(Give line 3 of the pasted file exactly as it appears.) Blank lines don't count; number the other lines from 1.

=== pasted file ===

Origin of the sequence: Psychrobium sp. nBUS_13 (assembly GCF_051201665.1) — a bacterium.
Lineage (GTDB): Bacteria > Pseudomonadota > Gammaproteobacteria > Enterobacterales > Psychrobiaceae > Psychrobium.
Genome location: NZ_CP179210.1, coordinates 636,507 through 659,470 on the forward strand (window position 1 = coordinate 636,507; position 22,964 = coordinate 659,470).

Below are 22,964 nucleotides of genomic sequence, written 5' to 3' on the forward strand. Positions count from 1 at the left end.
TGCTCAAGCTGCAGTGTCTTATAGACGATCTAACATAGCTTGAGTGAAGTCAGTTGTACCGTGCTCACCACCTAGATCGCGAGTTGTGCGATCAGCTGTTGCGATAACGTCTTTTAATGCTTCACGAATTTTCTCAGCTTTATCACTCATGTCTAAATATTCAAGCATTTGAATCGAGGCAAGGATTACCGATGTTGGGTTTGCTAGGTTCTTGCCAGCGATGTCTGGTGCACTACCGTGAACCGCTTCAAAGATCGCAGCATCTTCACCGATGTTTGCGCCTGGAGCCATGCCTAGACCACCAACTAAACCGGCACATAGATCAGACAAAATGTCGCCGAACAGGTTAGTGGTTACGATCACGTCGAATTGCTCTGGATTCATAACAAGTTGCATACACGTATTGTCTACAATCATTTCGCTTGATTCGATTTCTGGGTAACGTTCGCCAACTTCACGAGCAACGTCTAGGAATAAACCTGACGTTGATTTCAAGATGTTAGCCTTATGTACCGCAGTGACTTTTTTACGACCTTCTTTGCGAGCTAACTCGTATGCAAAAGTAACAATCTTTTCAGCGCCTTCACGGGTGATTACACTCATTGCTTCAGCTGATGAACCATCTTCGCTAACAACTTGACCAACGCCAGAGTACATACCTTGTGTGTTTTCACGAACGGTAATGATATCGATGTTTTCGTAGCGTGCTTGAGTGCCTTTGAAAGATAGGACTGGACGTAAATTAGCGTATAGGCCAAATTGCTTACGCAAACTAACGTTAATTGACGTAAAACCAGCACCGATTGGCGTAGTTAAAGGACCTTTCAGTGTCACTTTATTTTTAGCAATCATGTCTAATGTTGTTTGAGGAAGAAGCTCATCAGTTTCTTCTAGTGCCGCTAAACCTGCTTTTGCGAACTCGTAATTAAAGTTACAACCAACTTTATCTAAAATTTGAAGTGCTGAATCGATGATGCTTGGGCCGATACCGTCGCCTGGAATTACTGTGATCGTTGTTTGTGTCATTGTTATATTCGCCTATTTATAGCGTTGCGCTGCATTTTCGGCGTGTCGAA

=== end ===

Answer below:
Genome location: NZ_CP179210.1, coordinates 636,507 through 659,470 on the forward strand (window position 1 = coordinate 636,507; position 22,964 = coordinate 659,470).